July 16: Third Test, kick off 7.55pm AEST at Sydney Cricket Ground
Clive speechless (not that one)
Rugby 365 reports that World Cup-winning manager Clive Woodward has once again ridiculed Eddie Jones following England’s loss to the Barbarians at Twickenham.
England flew out on their three-Test tour of Australia on Tuesday following a 21-52 spanking by a 14-man Barbarians side who lost ‘Jagged Little Will’ Skelton to a red card in the first half -time.
For some time now, the 2003 World Cup-winning boss has been extremely critical of Jones and his run of deflating results in recent years in charge of England.
He gave Jones both barrels in March after the end of a second straight Six Nations campaign with just two wins in England from five matches, and he has since reloaded and fired another series of shots on the back of what materialized at Twickenham two days before the team flight. from Heathrow for the start of their tour.
Woodward criticized England for allowing the tour’s warm-up match to become, in his view, a farce.
“I was disappointed in George Kruis for allowing this to happen, especially his antics around his backheel conversion. I can’t imagine Phil Bennett laughing at that,” he wrote.
“It was also a mistake to allow French manager Fabien Galthie and the other French players to do whatever they wanted at Twickenham. That says a lot about this England team. To concede 50 points against an opponent with 14 men was beyond mediocre, but allowing showboating said a lot about the team. Something had to happen and it didn’t.”
“Can you imagine New Zealand or South Africa letting a Barbarians team come to Auckland or Pretoria and take the mickey? But does anyone at the RFU really care – or, more importantly, understand the relevance – or was it just another game, another day, a chance to boost the finances?
Woodward added that the time has come for the RFU to appoint a director of rugby above Jones to sort out the mess England are currently experiencing.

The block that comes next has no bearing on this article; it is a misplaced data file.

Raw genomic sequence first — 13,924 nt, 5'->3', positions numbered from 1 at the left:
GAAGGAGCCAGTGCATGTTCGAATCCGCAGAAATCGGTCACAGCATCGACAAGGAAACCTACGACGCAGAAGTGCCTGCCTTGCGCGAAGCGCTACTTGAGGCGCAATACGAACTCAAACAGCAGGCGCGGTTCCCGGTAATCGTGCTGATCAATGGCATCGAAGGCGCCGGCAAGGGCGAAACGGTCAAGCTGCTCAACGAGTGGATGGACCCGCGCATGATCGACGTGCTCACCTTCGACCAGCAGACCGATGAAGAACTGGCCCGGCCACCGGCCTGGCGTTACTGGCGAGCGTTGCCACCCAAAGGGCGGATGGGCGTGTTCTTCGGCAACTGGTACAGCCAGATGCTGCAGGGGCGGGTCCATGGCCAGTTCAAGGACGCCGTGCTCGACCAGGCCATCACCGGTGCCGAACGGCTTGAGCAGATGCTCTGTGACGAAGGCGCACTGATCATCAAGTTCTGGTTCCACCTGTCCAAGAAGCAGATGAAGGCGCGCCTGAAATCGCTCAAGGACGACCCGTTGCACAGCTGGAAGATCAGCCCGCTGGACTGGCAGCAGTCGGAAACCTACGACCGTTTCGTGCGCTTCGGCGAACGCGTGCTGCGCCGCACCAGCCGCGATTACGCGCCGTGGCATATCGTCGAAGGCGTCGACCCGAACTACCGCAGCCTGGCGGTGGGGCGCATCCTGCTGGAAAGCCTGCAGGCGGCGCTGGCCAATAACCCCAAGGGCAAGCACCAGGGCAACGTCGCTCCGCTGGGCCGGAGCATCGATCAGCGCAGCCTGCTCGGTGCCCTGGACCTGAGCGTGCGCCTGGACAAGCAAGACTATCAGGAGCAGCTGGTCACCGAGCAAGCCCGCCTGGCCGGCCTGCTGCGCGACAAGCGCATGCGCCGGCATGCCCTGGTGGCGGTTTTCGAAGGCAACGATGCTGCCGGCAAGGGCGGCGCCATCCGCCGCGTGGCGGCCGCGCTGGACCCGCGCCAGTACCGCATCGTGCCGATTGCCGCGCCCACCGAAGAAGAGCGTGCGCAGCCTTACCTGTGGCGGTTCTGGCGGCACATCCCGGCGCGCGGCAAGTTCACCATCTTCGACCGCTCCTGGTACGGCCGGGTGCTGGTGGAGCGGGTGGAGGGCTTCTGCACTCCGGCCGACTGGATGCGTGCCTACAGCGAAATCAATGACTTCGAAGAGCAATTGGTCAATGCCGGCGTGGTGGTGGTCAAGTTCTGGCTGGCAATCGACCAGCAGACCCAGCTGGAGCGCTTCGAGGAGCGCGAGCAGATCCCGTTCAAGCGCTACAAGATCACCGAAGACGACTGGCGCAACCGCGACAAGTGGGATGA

“Giving Eddie Jones the keys to Twickenham holds England back in many ways,” He continued.
“Some of the rhetoric that Jones continually comes out is just plain stupid and on that level it doesn’t help. I’ve seen some of his quotes about the squad for the upcoming Australia tour and that was a ‘good mix of youth and experience.
“It should be absolutely nothing about it. It’s about picking your best starting XV, but we lost it under Jones. Choose your team based on the best team to represent England, nothing to do with age or experience – it really isn’t that hard if you know what your best XV is.
“But nobody knows who the best team in England is and it seeps into the mindset of the players. England went from near the top of the world at Japan 2019 to, at best, a professional side which few people currently respect. Beginners, finishers, apprentices – we can’t even name a captain until we get to Australia!”
Meanwhile, aviation pioneer Nic White called Jones “the mastermind” according to Nathan Williamson.
“But you know, when they ask the question of who you would like to have dinner with, it comes to mind right away.”
“I would love to pick his brain, it’s obviously a brain.”